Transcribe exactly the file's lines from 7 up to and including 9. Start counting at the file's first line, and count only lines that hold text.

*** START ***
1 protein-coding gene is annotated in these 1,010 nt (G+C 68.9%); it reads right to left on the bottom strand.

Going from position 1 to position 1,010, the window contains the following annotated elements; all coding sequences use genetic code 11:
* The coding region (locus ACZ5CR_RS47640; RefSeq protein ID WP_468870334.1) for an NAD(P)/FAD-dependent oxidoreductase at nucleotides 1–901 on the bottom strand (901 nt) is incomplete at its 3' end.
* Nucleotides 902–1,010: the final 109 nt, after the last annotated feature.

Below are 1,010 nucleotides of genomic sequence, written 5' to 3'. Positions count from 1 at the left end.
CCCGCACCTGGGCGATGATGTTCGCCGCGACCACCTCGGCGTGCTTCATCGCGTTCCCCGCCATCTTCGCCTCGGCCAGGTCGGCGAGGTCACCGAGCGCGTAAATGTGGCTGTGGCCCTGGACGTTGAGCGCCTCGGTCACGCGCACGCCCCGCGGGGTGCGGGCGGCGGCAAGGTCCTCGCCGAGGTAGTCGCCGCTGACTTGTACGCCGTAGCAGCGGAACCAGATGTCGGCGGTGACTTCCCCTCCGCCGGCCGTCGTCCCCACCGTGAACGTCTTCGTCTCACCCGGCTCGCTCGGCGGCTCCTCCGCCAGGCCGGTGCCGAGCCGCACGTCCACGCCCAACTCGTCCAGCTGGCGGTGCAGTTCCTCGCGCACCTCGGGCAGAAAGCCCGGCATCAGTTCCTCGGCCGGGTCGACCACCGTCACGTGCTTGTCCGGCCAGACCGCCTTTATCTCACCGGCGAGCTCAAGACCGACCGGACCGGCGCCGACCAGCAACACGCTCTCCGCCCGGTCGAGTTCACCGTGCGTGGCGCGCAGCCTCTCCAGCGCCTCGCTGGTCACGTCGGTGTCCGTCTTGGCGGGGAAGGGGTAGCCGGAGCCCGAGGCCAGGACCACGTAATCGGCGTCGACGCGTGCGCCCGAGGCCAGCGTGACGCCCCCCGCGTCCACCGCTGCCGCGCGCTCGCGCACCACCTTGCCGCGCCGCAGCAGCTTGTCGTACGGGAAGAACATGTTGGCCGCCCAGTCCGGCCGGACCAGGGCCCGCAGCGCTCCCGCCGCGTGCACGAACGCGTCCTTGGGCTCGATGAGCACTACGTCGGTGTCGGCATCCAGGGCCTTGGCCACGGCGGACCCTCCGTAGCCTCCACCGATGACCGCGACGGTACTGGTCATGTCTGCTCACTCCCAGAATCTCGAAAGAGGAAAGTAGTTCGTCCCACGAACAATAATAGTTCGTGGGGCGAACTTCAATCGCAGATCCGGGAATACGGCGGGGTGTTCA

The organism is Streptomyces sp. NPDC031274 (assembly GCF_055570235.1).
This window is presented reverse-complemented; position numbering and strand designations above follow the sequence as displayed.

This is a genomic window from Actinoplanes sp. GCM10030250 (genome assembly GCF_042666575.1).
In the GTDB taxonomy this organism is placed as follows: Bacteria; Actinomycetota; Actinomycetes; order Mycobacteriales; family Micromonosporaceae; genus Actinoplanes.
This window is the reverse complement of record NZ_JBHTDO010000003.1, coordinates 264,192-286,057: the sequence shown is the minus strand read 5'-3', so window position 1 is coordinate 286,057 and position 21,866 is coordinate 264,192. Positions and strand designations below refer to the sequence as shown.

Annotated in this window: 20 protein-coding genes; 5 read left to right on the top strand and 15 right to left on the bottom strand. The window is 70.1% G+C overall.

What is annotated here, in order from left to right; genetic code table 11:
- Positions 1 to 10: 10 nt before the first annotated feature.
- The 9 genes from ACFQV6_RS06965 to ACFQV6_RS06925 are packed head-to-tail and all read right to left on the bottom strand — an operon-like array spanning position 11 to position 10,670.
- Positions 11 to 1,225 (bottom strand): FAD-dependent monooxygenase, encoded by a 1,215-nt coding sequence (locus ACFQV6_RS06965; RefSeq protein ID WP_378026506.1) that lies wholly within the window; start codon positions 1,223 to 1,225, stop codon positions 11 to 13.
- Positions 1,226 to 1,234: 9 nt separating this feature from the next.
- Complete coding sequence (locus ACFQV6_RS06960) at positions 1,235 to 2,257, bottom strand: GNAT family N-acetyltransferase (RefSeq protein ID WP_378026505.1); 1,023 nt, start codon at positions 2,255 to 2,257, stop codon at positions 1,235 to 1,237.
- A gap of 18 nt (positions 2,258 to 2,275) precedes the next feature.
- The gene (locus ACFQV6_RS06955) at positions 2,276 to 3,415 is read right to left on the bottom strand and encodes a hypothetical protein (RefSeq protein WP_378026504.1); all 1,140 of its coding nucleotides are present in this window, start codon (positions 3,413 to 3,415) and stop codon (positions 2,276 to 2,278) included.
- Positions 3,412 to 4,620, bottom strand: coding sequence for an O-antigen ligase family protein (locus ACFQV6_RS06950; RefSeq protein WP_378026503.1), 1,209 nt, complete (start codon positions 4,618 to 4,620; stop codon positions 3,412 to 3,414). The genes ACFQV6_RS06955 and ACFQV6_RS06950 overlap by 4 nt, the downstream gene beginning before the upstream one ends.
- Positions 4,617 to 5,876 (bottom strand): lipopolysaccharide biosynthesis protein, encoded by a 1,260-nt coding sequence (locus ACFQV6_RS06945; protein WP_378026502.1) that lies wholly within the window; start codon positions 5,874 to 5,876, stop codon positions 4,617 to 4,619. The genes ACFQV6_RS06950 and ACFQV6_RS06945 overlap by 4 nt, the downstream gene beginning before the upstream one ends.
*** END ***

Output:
The organism is Streptomyces sp. NPDC031274 (assembly GCF_055570235.1).
This window is presented reverse-complemented; position numbering and strand designations above follow the sequence as displayed.

This is a genomic window from Actinoplanes sp. GCM10030250 (genome assembly GCF_042666575.1).